The team tasked with rehousing the 202 families living at the Southside’s condemned Forest Cove apartments is well behind the target goal of relocating everyone before the Atlanta Public Schools semester begins on Aug. 1.
One month into the relocation effort, which started June 1, only 21 of the 202 Forest Cove families had secured new housing, according to June 30 data from the team—the most recent available. That leaves 181 households still in need of apartments, as the Aug. 1 deadline Mayor Andre Dickens set in May fast approaches.
The relocation team—led by the Community Foundation for Greater Atlanta, with help from city officials, local nonprofits, and property owner Millennia Housing Management—now hopes to move all families “with school-aged children” by the beginning of the school year, Nichole Owens, a Community Foundation spokesperson, said in an email.
But Owen said the dearth of three- and four-bedroom apartments currently on the market, where landlords are willing to accept government-subsidized rent payments, could cause more delays. “The availability of those units in the market may also affect the timeline,” she wrote.
“No two families are alike; no two families have the same needs,” she added. “As such, we are working individually with each family to meet their needs, which is not a binary process.”
Dickens had initially said in March that everyone living at the squalid Section 8 complex—plagued for years by pests, mold, and violent crime—would be settled in safe and stable housing by July 15, but he later revised that to Aug. 1, when school starts.
The relocation team, which is funded by $9.1 million in federal COVID-19 pandemic relief funds allocated to the city of Atlanta, has said it’s been challenging to find sufficient multi-bedroom apartments for Forest Cove’s many families, as Atlanta loses affordable housing units by the day.
It’s not clear how well Forest Cove’s residents are being kept updated on their moves. Owens said the relocation team has engaged with all 202 families to keep them abreast of their status, but Housing Justice League activist Foluke Nunn told Atlanta Civic Circle that most tenants “have no way of knowing when they will be moved.”
“I’ve been speaking to a lot of residents who are frustrated because they haven’t been contacted about their options yet,” Nunn said.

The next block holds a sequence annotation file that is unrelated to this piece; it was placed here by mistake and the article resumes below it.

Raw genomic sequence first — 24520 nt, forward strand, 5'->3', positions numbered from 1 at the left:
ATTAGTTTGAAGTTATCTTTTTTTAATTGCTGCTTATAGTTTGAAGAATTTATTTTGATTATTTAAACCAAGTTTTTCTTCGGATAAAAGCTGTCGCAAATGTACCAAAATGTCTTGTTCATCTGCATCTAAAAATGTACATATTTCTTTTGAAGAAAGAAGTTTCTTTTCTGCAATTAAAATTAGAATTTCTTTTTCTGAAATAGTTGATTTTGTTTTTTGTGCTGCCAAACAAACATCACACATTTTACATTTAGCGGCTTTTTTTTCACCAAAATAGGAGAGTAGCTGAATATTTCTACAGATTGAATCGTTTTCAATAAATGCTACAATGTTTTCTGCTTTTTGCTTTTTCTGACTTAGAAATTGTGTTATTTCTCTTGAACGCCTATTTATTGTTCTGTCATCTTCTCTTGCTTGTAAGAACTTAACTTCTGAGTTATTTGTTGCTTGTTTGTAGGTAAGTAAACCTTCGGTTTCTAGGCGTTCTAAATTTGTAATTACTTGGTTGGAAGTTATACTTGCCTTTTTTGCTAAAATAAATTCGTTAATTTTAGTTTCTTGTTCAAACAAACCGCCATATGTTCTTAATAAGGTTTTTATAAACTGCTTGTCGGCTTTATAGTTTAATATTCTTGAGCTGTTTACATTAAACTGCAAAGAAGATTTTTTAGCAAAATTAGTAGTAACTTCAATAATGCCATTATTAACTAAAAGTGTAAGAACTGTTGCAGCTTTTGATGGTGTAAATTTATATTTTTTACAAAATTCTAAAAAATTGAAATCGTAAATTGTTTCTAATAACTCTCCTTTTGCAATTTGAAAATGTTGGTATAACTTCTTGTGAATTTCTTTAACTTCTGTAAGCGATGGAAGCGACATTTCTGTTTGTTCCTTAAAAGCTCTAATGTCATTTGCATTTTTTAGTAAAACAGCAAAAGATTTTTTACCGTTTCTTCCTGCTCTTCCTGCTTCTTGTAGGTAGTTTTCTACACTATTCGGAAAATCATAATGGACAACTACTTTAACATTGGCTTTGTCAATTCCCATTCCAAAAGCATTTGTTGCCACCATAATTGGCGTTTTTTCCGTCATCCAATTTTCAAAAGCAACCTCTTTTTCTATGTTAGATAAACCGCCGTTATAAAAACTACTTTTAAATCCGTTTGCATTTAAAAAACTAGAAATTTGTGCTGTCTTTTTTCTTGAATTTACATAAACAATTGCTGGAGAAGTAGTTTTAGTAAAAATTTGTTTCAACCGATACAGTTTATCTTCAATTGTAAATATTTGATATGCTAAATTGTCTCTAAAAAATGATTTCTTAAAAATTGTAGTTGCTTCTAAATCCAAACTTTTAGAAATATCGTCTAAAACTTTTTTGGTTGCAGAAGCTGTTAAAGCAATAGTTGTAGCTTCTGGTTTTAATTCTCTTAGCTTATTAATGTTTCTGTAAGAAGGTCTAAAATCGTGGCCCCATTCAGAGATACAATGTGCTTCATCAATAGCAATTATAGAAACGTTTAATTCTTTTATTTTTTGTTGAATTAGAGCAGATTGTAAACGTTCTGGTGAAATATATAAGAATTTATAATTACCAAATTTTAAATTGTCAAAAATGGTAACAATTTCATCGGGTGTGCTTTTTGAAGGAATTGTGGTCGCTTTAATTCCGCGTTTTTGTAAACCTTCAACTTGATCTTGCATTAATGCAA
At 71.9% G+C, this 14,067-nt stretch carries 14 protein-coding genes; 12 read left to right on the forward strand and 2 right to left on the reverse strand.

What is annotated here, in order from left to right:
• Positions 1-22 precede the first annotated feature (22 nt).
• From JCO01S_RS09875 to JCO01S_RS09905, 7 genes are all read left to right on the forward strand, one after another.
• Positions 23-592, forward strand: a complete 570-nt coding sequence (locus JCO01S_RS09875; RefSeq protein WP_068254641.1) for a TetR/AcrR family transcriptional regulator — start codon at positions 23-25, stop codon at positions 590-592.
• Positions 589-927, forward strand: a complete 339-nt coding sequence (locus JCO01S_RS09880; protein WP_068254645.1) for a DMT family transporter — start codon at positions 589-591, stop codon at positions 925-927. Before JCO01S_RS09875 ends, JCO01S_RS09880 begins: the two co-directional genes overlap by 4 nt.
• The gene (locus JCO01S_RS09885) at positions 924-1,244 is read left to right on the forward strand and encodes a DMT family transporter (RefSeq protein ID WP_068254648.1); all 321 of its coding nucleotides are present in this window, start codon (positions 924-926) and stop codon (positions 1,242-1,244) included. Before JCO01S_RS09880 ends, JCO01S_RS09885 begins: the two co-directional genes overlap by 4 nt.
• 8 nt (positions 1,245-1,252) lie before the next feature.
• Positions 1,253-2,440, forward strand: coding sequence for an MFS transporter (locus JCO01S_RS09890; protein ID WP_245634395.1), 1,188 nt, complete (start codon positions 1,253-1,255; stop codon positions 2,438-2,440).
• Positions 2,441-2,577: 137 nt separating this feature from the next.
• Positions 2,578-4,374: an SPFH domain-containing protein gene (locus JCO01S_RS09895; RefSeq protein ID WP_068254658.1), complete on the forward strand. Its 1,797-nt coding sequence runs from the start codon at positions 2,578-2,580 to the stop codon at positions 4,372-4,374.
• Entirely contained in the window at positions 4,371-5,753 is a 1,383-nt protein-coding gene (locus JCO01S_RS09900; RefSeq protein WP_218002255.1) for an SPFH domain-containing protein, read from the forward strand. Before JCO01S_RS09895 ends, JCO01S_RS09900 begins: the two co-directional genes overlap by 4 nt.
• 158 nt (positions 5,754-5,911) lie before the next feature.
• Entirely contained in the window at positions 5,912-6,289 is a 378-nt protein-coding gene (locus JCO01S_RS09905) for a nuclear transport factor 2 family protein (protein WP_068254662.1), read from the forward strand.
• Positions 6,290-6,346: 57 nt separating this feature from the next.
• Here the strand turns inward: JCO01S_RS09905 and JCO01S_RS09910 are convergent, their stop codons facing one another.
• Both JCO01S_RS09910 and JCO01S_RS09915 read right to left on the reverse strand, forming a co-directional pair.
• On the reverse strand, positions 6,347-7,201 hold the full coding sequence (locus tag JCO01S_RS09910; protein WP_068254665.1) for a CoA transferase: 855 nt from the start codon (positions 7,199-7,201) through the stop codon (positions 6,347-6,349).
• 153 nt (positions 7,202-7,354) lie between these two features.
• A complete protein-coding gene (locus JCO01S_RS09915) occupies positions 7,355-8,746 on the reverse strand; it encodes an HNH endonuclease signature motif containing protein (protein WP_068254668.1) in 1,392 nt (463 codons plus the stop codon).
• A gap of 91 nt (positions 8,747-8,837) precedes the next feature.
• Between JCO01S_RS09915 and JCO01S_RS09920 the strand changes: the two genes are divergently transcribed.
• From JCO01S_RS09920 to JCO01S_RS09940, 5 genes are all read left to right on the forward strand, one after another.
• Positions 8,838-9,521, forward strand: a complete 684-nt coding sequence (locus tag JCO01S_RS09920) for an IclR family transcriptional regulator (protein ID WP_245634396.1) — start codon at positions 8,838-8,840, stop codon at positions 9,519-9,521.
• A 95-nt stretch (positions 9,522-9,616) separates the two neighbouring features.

“All of the residents I have spoken with understand that this is a process that may take some time, but they wish there was a better system of communication,” she added. “Many of them will reach out to me after unsuccessfully trying to contact APD Urban or Open Doors (two of the nonprofits assisting in the relocation effort).”
Notified of Nunn’s concerns, Owens said in an email that the relocation team is adding service coordinators “to conduct outreach, build trust, and facilitate engagement in the six steps of the relocation process.”
Those six steps are:
- Each family visits three housing options, with transportation provided.
- Each family selects a unit and completes necessary documents with help from Open Doors.
- New units are inspected, and the team issues a holding fee.
- Residents are given a relocation assistance package including furniture, moving supplies, and moving firm options.
- While families pack for their move, the relocation team establishes utility agreements in the residents’ names, schedules movers, and pays move-in fees.
- Throughout the transition, neighborhood partners are working to provide additional services, including camps for children, fresh produce, and access to clean shower facilities.
Nunn said that a few of the 21 families who’ve actually been rehoused have already complained of maintenance issues, like leaks and faulty appliances.
“The units are inspected to filter out major issues,” she said. “But it seems that the inspections aren’t able to catch everything. I have heard residents mention fire alarms that don’t work, refrigerators that don’t work, and leaks—to name a few things.”
Owens said the team is addressing problems reported by newly rehoused tenants as they arise.